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There are $W \,,X\,, Y\,, \& Z$ possible activities a nurse can carry out whilst on a shift. Whilst observing n nurses, $W \,,X\,, Y\,, \& Z$ happened $w$% $x$% $y$% and $z$% of the time respectively. However since w+x+y+z sums to more than 100% then some nurses do more than one task at a time. We know that the probability of doing: 1 activity =63.8%, 2 activities =30%, 3 activities =6% 4 activities= 0.2%

Is it possible to calculate the probability of doing activity X? or is more information needed?

Thank you, and please ask for clarification is this is unclear. Best regards.

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Isn't it x%? Then it can't be estimated from the data since there is no information about which activities are taking place, only the number of activities; by symmetry any argument that P(X)=p would apply just as well to P(W)=p. – Dan Brumleve Jan 24 '12 at 9:12
I'm not sure to understand completely what you mean by "w% x% y% and z% of the time". Is a "time" a whole shift? Do you mean than W, X, Y and Z occurred exactly w, x, y and z times, and since w+x+y+z > n, then we know that a nurse had to do more than one task during her shift? – Charles Jan 24 '12 at 9:14
@DanBrumleve x% is the percentage of times a nurse carried out that particular activity with a patient. – HCAI Jan 24 '12 at 9:31
@CharlesMorisset time refers to each time a nurse visits a patient. So every time an activity/ies (be it 1, 2, 3 or 4) was recorded – HCAI Jan 24 '12 at 9:31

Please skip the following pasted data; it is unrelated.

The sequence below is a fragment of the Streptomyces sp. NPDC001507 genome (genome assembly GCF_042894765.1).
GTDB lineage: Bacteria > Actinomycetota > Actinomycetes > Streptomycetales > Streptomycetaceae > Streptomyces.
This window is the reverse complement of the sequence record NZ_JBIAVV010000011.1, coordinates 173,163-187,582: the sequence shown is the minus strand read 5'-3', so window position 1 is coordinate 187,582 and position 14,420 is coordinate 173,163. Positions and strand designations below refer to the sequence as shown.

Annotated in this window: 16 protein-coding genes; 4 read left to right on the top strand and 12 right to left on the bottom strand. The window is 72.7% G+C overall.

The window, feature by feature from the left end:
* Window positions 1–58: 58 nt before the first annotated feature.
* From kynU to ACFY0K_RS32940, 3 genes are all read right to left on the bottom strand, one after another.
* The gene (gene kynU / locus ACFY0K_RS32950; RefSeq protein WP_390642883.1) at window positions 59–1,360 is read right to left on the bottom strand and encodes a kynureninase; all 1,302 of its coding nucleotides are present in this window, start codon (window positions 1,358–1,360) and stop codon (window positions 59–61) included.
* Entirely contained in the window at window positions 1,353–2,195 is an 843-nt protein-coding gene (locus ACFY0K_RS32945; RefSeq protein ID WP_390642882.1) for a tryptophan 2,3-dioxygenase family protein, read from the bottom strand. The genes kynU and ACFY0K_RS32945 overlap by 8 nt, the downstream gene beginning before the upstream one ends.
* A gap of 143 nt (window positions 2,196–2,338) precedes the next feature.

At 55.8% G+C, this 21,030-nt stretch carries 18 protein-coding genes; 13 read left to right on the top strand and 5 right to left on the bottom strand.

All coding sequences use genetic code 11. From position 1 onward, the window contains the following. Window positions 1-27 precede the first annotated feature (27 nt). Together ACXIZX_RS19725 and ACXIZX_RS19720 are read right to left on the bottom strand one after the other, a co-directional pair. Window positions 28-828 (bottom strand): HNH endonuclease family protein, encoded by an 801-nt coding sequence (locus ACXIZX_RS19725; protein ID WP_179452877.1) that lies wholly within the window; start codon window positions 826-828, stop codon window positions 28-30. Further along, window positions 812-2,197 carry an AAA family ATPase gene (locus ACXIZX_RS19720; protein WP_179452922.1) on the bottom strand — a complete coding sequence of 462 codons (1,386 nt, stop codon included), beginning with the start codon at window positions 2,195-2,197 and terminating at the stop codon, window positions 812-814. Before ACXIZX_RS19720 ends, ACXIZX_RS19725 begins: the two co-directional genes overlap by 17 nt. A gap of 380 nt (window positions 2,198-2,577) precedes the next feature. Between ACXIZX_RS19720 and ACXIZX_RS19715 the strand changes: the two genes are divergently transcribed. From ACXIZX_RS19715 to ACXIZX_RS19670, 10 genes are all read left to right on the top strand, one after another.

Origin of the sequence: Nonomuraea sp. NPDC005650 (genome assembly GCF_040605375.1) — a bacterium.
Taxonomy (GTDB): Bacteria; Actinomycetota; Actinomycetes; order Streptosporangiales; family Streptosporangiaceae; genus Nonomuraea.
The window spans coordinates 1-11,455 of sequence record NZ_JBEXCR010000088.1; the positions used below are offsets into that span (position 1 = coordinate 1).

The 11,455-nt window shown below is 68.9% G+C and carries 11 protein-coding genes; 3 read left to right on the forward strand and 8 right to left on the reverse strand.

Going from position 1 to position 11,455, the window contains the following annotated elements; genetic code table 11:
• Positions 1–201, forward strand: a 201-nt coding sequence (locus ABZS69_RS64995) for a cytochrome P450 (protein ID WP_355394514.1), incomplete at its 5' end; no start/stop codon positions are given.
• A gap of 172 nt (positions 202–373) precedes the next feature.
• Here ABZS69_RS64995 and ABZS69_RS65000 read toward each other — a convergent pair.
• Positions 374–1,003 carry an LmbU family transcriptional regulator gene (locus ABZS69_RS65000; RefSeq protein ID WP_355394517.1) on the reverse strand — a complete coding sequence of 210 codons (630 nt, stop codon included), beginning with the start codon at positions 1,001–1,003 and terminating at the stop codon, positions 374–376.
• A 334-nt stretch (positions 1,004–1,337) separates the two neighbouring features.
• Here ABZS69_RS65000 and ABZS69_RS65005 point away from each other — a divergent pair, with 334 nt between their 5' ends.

@user1134241, I'm not sure I understand, but please comment on my answer if I am misinterpreting the problem. – Dan Brumleve Jan 24 '12 at 9:34
up vote 1 down vote accepted

It can't be estimated from the data since there is no information about which activities are taking place. For example, it may be that X alone is active 64% of the time, Y & Z alone are active 30% of the time, Y & Z & W alone are active 25% of the time, and all four are active 1% of the time, in which case X is active 65% of the time (64% + 1%), because these events are mutually exclusive. But if we swap e.g. X and W we get a different answer. So more information is needed.

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Thank you for your answer. So from the data isn't there any way of inferring one type of activity (say X) is more likely to be happening given that only 1 activity is happening: from $P(X|1\, \text{type})$? What extra data would we need? – HCAI Jan 24 '12 at 9:38
If we had all 16 mutually-exclusive probabilities for every subset of $\{W,X,Y,Z\}$, that would be enough, because we could take the sum over all containing $X$. But maybe less is needed? The 8 subsets containing X would be enough, but you have only given 4 data points. – Dan Brumleve Jan 24 '12 at 9:41
I see. So since $x+y+z+w>100$ is there anything plausible that can be deduced from this data? Cheers – HCAI Jan 24 '12 at 10:36
Based on that inequality, only that the probability of two activities is positive. But you already stated that it is 30%. I'm still not sure if I understand your problem correctly so please take my answer with a grain of salt. – Dan Brumleve Jan 24 '12 at 10:38
Ok let's forget figures and that inequality (because I'm dubious of it's validity). If a nurse is seeing to a patient and someone records that she carried out 2 different activities, what is the probability that they are: X & Y? – HCAI Jan 24 '12 at 10:47

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